In other jurisdictions where this is a grounds for eviction, we are aware landlords have used this as a grounds for evicting a renter, and then changed their mind and brought in new tenants. We have even seen renters evicted from their home, made homeless and then move back into the exact same property with the new landlord.
Making sure landlords comply and rules are enforced
Written evidence should be provided to renters when being evicted for all reasonable grounds being considered.
Where the landlord or an immediate family member will be moving in a statutory declaration should be required.
Appropriate compliance protections are required to ensure landlords do not misuse newly introduced ‘reasonable grounds’ for eviction.
This should include stopping the landlord from renting out the property following an eviction for any of the reasonable grounds being considered. The period of time before the landlord can rent the property again should be sufficient to ensure the rule works to prevent landlords misusing newly introduced reasonable grounds.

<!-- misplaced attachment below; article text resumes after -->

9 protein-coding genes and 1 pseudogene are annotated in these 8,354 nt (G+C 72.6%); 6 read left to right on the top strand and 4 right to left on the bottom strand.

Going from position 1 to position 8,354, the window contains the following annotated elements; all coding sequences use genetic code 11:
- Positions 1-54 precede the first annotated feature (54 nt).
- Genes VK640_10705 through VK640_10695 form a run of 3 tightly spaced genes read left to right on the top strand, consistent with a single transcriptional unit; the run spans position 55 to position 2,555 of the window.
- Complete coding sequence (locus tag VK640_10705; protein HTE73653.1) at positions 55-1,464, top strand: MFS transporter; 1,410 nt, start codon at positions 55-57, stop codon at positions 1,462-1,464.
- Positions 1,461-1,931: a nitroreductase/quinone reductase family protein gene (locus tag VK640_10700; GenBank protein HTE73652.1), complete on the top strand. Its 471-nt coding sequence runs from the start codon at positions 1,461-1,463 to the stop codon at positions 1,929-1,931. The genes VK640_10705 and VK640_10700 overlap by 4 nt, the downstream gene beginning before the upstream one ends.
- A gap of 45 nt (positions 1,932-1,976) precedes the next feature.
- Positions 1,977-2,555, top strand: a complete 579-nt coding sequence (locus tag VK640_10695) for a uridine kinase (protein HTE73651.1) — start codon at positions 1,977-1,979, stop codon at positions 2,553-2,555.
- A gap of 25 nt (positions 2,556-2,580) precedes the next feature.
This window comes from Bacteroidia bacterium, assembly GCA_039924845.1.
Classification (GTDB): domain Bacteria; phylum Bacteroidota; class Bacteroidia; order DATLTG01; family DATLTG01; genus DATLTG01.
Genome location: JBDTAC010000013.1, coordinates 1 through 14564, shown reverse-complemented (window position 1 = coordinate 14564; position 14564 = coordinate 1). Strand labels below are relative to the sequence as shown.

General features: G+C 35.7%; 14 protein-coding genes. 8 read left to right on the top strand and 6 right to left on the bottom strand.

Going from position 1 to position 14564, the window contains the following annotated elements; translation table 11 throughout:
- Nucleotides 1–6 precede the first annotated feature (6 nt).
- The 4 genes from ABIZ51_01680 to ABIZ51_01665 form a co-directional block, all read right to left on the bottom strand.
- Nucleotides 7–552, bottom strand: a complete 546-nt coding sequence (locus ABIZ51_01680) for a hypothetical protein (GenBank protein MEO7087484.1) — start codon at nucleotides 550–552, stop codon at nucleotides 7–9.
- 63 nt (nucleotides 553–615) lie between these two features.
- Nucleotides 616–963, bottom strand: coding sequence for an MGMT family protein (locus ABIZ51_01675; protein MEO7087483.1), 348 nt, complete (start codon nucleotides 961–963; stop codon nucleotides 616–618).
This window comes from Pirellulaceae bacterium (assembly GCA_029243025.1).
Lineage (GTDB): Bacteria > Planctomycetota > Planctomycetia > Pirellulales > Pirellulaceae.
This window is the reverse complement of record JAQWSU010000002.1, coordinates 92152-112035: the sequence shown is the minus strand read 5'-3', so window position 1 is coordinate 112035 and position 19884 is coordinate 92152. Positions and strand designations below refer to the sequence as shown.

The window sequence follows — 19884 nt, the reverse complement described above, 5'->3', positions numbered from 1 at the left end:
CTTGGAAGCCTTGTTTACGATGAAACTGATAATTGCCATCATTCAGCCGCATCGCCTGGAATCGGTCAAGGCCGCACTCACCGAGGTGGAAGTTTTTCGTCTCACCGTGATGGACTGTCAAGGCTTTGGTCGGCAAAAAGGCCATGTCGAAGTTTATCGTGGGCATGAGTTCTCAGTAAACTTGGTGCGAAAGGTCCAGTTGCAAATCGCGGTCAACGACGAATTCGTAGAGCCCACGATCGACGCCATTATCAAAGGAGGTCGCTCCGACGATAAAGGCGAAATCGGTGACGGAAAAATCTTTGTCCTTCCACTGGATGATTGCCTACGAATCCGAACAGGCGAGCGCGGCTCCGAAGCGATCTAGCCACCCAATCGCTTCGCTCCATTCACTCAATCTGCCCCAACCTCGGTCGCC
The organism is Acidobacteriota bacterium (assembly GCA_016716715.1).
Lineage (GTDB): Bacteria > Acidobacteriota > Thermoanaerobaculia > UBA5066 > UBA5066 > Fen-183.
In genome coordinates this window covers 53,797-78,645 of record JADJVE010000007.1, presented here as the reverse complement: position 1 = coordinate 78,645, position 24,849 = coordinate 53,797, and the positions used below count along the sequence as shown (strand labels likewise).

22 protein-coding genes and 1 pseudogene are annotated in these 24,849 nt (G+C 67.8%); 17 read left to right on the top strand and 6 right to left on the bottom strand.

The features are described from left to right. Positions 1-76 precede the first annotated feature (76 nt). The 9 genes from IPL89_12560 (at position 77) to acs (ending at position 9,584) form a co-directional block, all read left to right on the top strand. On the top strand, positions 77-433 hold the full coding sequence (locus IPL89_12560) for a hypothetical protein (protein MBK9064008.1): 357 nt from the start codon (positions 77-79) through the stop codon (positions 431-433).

Providing renters with reasonable notice
Finding a new home for yourself, your family or household can take some time and planning. This is whether you are on a fixed term lease or a periodic (rolling) lease.
Appropriate notice periods may vary depending on the ground provided. For any ‘no fault’ eviction (ie where a renter is not in breach of the agreement) no less than 90 days notice (possibly more) should be given. Some grounds may require a longer notice period (more than 90 days).
Renter able to move out at any time once termination notice served
If you are evicted during a periodic (rolling) lease you are able to move out and stop paying rent at any time before the termination date listed on the notice. This is not the case at the moment for renters on a fixed term lease. They should also be able to move out and stop paying rent before the termination date listed on the notice.
This would help to minimise the costs associated with moving so that a renter is not required to pay double rent once they have secured alternative accommodation.
- A new model for keeping pets